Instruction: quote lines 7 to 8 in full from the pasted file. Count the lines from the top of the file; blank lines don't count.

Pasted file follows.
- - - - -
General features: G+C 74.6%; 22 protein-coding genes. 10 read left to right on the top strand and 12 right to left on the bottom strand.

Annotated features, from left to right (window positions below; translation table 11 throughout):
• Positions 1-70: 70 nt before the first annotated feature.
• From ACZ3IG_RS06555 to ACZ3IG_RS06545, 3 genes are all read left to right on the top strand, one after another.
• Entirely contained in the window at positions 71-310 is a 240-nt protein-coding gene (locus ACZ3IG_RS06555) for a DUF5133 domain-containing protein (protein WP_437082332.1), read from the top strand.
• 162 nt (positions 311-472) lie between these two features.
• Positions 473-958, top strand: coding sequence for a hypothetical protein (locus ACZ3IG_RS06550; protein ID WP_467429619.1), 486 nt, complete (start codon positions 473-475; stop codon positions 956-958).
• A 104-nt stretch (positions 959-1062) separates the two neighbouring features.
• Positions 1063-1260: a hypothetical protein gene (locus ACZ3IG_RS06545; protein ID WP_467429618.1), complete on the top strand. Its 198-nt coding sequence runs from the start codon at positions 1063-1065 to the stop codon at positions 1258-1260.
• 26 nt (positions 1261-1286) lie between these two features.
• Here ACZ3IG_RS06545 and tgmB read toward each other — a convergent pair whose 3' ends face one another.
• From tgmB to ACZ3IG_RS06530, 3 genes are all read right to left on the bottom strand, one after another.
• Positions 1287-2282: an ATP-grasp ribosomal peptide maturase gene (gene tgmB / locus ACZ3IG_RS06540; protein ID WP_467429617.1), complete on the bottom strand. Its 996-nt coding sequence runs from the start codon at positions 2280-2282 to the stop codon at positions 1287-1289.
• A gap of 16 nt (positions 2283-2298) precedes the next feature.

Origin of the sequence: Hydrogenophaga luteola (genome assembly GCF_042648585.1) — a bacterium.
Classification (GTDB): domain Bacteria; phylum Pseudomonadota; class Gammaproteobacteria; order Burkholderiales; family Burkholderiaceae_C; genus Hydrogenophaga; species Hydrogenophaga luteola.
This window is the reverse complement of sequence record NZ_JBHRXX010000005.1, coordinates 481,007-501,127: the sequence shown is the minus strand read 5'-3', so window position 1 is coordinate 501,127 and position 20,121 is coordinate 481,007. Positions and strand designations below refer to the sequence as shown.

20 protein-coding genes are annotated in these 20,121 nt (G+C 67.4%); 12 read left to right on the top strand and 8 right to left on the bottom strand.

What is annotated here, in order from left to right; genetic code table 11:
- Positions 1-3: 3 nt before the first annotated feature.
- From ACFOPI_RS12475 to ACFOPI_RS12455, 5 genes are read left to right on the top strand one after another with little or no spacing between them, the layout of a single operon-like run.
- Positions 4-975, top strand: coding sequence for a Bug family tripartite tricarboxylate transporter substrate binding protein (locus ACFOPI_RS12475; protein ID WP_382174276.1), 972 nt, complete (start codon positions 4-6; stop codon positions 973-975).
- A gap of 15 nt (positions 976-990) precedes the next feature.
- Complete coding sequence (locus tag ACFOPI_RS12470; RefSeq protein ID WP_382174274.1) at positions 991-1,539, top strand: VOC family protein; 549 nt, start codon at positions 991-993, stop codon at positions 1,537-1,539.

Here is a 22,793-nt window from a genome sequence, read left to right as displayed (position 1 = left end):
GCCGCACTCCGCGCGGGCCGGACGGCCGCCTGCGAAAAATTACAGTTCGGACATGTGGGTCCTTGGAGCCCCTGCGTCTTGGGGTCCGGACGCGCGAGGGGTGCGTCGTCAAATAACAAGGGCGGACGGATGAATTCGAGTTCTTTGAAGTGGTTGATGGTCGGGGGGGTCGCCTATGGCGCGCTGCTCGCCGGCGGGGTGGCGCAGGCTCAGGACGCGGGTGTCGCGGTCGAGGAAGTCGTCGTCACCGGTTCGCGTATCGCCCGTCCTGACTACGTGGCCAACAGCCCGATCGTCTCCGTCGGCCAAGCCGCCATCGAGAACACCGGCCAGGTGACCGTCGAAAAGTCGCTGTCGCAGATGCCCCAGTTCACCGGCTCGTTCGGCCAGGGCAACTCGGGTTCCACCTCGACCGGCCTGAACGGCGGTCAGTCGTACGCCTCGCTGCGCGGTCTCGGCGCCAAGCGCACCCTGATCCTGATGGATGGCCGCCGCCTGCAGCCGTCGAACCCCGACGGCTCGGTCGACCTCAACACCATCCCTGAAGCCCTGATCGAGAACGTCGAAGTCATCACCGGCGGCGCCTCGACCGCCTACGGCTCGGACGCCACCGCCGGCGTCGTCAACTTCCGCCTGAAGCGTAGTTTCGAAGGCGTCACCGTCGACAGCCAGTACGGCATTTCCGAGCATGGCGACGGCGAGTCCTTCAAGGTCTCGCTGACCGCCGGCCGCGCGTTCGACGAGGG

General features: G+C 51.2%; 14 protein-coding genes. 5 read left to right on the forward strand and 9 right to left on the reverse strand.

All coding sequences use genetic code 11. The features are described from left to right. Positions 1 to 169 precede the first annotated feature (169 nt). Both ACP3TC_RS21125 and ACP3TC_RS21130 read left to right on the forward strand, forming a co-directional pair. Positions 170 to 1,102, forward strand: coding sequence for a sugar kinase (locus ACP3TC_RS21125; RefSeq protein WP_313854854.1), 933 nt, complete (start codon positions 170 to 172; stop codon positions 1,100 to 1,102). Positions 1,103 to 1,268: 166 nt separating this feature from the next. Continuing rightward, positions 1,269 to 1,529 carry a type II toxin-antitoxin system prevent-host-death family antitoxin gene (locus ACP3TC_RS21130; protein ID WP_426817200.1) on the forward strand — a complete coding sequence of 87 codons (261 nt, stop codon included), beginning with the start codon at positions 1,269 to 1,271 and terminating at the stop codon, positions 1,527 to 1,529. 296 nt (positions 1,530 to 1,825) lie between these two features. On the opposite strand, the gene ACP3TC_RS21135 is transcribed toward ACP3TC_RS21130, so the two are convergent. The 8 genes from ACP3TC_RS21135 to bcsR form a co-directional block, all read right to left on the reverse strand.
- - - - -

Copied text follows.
• Positions 473-958, top strand: coding sequence for a hypothetical protein (locus ACZ3IG_RS06550; protein ID WP_467429619.1), 486 nt, complete (start codon positions 473-475; stop codon positions 956-958).
• A 104-nt stretch (positions 959-1062) separates the two neighbouring features.